I want to start my students into the world of blogging next year and I need a bit of advice...

Each week my students have a "weekly reader" assignment (thank you Jim Burke!), whereby they go to a website and respond to what the see/hear. My idea for this coming year is that instead of turning their weekly reader assignment in via the traditional method, they post it as a blog entry. That way fellow classmates (or whomever comes across the entry) can comment. I will require all students in the class to sign-up to each blog via a RSS reader.

Here's my main question...

Should I have them sign-up for their own blogs via a source like Blogger or Wordpress? Should I add pages to our current site: Lahaise's Lair, should I add pages to my "personal' blog: Paige's Prose, or something different?

I would really love input from those of you who have experience with student blogs.

Thank you!!

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Research indicates that effective blogging assignments are technically simple. The more complicated the sign-up and setup procedure the more likely students are to become frustrated by the project. I would recommend using what you already have setup.

I summarize the research related to blogging in this presentation.
Hello JR--

This is a great presentation and I am going to work with a group of teachers this week -- blogging, wikis and social bookmarking (Currituck, NC). May I also have permission to link to your presentation and use it this week?
email: Kathryn.Blades@gmail.com (that's my google docs email), school email: kblades@currituck.k12.nc.us

Thank you so much,

Kathy

Kathy Blades
Do you want the kids (and you) to be able to respond to each other or just to your post. If you want them responding to each other's response you will need a threaded discussion---easy to do with Moodle. You can see our student blog here, each student has a personal blog, I blog on the 'front'. Anyone can respond to any one else. Things are slow this summer but will pick up for the blog's third year in the fall. Let me know if you need more info.
If you want to start it off simple and have them just respond to your post then I would recommend that you use a blog that you maintain (this makes it easy to manage and monitor their comments before they become available for public consumption). If from there you want to have them respond to each others commentsyou can continue to use a blog as long as you teach them how to address each other; however, as Nancy mentions the best option would be through threaded discussions (some blogs offer this option). You can see what I have done here and here.
Thank you for the great suggestions.

Nancy, I love your Moodle site. That is exactly what I am after. I have Moodle on my server (all done at home), but it was feeling really complicated, so I walked away from it. Maybe I need to revisit it.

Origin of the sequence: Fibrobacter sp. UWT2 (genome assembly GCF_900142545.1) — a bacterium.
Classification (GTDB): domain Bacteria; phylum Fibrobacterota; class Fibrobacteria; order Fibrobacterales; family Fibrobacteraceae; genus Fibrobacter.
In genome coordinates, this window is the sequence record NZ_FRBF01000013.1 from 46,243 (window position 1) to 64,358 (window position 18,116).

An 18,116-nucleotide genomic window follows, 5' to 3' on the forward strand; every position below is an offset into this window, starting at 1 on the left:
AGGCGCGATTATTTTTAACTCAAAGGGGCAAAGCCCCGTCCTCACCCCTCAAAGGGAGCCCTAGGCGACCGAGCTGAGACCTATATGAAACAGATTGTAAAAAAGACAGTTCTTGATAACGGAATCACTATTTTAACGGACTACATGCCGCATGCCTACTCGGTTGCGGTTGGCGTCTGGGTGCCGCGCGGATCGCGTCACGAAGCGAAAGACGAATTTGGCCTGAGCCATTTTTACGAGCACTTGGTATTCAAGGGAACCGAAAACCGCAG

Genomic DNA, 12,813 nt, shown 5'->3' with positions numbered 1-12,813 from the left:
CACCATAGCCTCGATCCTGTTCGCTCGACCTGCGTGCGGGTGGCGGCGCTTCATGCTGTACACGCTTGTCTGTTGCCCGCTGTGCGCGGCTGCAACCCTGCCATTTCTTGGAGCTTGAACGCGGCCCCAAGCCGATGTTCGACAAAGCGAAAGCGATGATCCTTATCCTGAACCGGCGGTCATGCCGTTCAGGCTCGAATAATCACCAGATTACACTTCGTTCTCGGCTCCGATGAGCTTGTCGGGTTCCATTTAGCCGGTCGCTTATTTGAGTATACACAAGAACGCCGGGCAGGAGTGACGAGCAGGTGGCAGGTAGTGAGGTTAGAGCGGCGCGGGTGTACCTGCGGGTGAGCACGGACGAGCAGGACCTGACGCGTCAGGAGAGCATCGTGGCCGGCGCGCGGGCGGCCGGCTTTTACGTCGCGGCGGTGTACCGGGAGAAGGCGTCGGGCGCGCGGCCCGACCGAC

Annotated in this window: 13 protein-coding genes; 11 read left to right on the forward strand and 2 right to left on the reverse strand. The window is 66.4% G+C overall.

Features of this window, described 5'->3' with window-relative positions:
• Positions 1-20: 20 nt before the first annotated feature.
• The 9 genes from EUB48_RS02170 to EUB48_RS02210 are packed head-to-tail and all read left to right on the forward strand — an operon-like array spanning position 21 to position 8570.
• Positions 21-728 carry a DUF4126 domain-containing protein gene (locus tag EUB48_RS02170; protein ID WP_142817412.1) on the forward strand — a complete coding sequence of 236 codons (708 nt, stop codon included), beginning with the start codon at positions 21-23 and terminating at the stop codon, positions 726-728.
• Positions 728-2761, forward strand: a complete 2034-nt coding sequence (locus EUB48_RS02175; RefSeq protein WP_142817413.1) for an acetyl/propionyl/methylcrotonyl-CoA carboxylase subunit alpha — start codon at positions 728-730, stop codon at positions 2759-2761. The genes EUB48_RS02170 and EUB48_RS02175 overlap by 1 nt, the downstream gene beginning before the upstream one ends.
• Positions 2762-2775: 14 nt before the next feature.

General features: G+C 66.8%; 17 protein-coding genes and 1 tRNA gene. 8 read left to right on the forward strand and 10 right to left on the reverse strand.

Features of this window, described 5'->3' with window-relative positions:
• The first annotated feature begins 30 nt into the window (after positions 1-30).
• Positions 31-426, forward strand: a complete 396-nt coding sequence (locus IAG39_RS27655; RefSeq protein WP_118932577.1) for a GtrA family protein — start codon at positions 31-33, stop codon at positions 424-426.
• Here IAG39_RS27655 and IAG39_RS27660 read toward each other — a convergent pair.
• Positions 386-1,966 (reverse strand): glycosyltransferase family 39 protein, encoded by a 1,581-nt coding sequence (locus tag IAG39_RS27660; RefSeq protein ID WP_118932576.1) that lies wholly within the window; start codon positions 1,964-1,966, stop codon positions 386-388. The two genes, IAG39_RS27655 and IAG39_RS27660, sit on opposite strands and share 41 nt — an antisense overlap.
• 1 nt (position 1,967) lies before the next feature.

Peter, I hope you don't mind if I use your rules about post commenting. They will be very helpful for my students (and myself)!

I agree that the process needs to be simple. While everyone keeps saying our students are digital natives, I can tell you mine are far behind me when it comes to technology, so the simpler the better! Thanks for that reminder.

I did some investigation today and came across www.wikidot.com. It is very powerful and I can offer page level security. I can set-up a forum, which I think will be the best way for students to post. However, I am very intrigued by the Moodle thing now. Agh! So many decisions.

Thank you for the help!
Paige, I may have mislead you. Our blog is not done with Moodle.Our blog is done with Drupal. If you want to see a Moodle threaded discussion go to my blog and scroll down until you see Moodle book discussions--you will see a threaded discussion. Most blogs don't allow each kid to respond to a prompt and then allow other kids to respond to the responses. Did that make sense?
Ok. I get it. Thanks for clarifying.
If you use Edublogs to host your blog and pay for "supporter" status ($40 per year), you do get the ability to have threaded comments. However, you can still have them work off each other's comments much in the same way you might send a RT in Twitter (i.e., @mrlane).
Feel free to use the rules I have about post commenting...
You guys are great! I love this community. Remember the days when we were in our classrooms, essentially isolated and totally on our own?

Ok, I think I found the *ultimate* solution. Wordpress MU. I already have my own domain name, and my husband assures me that our server can handle the traffic. Or, just regular Wordpress with a forum feature. Either way I think/hope (fingers crossed!) I am good to go.

Your suggestions have been really helpful.
Paige, Sounds like a good plan! Good Luck, N.
I just wanted to throw out one more thought: It seems to me that in a guided situation it is important for students to be able to respond to one another's comments. This adds legitimacy to the importance of writing and enables students to feel the significance that accompany's public writing? Do others agree/disagree?

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